The great matriarch was believed to be in her mid-60s, at the upper reaches of life expectancy for an elephant in the wild.
“It’s estimated her ill health was brought on by old age and exacerbated by the drought,” read a statement from Save the Elephants, a Kenya-based wildlife conservation group.
A mother of seven calves, Monsoon survived being shot five times during a rampant poaching crisis about a decade ago that sent Africa’s wild elephant populations into freefall.
During the wholesale massacre of elephants for ivory, Monsoon lost two of her own calves to poachers, and scientists believed she would never give birth again after the trauma of being shot.
But in 2018 she delivered a calf in Samburu, nine years after her ordeal.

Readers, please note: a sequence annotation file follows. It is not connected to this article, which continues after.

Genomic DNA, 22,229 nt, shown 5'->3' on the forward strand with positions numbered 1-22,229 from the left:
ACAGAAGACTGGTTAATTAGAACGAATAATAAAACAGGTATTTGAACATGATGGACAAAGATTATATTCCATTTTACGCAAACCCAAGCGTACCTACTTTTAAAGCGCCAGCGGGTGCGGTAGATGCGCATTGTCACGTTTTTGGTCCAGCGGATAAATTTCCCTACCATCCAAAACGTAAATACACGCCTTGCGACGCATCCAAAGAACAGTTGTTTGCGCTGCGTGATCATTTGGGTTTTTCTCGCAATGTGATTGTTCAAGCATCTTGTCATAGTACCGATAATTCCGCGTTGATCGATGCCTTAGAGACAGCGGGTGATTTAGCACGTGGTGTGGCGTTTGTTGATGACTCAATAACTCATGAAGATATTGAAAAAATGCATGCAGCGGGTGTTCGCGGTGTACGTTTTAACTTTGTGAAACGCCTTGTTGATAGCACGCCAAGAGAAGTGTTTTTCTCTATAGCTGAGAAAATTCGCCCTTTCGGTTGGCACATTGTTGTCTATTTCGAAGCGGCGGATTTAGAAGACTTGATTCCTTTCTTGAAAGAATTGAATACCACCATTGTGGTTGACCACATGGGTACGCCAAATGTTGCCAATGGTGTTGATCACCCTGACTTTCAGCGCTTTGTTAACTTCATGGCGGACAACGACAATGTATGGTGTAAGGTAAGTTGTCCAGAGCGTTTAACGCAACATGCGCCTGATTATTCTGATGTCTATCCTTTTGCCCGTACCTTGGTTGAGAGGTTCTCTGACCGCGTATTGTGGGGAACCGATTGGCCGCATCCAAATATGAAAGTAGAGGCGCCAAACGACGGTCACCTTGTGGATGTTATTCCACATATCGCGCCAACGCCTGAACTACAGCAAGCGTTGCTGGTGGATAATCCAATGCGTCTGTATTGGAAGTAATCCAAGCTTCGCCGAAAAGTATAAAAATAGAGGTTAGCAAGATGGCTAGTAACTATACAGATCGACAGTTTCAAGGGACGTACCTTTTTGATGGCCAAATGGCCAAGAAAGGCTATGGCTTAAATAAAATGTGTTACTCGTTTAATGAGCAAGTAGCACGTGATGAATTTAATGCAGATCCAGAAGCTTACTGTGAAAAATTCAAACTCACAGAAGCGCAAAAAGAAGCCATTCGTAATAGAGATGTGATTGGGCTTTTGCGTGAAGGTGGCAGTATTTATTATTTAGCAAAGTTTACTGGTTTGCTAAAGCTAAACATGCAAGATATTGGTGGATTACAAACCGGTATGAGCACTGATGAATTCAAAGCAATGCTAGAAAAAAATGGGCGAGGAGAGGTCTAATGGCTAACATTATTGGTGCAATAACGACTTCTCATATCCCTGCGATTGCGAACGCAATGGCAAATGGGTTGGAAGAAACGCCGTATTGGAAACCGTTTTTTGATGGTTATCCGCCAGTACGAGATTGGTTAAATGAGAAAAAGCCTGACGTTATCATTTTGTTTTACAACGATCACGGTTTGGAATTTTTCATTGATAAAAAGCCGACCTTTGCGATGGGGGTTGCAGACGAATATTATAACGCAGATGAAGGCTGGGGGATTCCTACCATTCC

It was not the first time she had defied the experts.
In 2006 she led her family to safety up one of the biggest hills in Samburu, shortly after Save the Elephants published a study asserting that elephants tended to avoid steep terrain.
Four consecutive rainy seasons have failed in Kenya, Somalia and Ethiopia, an unprecedented climatic event that has pushed millions across the Horn of Africa into extreme hunger.
Older elephants and young calves are the first to succumb to prolonged drought, experts say.
“Sadly the outlook for rain later this year is grim and there are fears the drought may stretch well into 2023, which is a major worry,” said Save the Elephants founder Iain Douglas-Hamilton.
“We are working with our partners, local communities and government in Kenya to address the long-term problems the drought will bring to wildlife and communities alike and doing our best to prevent more elephants like Monsoon from dying.”